What if I were to tell you that somewhere in the world was a geographic area that was a little over twice the size of Washington D.C and home to over one million people? What if I were also to tell you that this land had been claimed by no less than five separate recognized political entities, and to this day has it’s future lay uncertain? And, just for kicks, what if I were to tell you that -whether you like it or not- it is in this land that the beginning of a comprehensive Middle Eastern piece currently has the best chance of occurring? Well, if you and I were on the same page, we’d be discussing a (almost quite literally) a small piece of land known to the Arab world as Ã™â€šÃ˜Â·Ã˜Â¹Ã˜Â© Ã˜Â§Ã™â€žÃ˜ÂºÃ˜Â²Ã˜Â©, or to the rest of us as The Gaza Strip.
There’s probably been some time recently, before the news of Hurricane Katrina’s unforgiving trek across the Louisiana/Mississippi border, that you might have heard of what had just went down. Disregarding the popular and widely accepted notion of bi-lateral discussions in facilitating ‘Land for Peace’ (the arrangement in which government 1 withdraws from land in exchange for the cecessession of hostilities between itself and government 2), Israel, almost unilaterally, withdrew from the Gaza Strip- a historically Palestinian area since the era of the Ottoman Empire that it had occupied for just 2 months over 38 years; that is to say, since the end of the Six Day War in June of 1967. While people and groups remain divided on the vitality, utility, and the future of this region, the history and cultural background that have shaped it in the recent past is nothing short of remarkable.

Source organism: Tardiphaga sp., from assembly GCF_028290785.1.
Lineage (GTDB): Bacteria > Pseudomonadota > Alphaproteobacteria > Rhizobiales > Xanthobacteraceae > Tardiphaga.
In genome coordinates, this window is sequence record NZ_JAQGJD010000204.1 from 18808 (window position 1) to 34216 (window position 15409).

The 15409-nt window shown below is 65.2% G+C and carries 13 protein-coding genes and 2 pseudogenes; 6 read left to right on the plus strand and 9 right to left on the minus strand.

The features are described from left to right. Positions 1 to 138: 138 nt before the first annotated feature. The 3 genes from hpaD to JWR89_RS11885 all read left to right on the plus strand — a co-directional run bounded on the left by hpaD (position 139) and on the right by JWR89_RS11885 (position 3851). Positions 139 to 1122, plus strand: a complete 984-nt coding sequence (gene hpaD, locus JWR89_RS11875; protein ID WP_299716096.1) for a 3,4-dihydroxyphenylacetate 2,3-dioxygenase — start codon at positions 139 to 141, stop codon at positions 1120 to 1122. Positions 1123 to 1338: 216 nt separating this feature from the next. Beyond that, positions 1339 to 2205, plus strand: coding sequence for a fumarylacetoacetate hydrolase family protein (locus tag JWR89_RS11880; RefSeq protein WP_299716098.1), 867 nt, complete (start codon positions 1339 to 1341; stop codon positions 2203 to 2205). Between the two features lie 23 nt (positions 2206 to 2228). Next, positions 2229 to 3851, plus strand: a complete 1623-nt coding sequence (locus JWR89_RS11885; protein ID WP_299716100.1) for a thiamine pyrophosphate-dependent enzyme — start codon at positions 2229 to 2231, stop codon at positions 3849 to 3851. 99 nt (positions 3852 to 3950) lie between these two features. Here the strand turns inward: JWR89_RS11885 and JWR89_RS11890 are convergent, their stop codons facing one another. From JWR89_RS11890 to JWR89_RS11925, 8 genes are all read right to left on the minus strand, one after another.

In the following paragraphs, I would like to explain a brief history of the region and notable characteristics of it’s development to date. I would also like to say up front, however, that this will not be the most detailed piece of work, if only for one reason: this piece is meant as a premier. This is to be treated as a second more detailed glance than news clips and advertising dollars care to expound on. Names, dates, and places other sources others may deem important to the narrative may be forsaken in the interest of readability. Besides- there will be more time in the future to cover the particulars. This is a time for history.
I would also like to mention that, at this point in the narrative, the history of the Gaza Strip is dependent on the histories of the surrounding states and places. For the sake of time and clearer understanding, pieces of those surrounding states and places will be used only as necessary.
The Gaza Strip, as a distinct entity, did not come to fruition on the world stage until the formation of the state of Israel in May 1948. Beforehand, it had been a region under the administration of the Ottoman Empire- an empire whose borders spread from eastern Iraq to Morocco in west Africa, and as far south as the Arabian Peninsula to the Anatolia region east of the Caucuses in an area of what would later be known as Turkey. Just as all other regions of the empire, the land was taken care of by governors and local leaders who were loyal to the Sultan, whose seat was in Istanbul.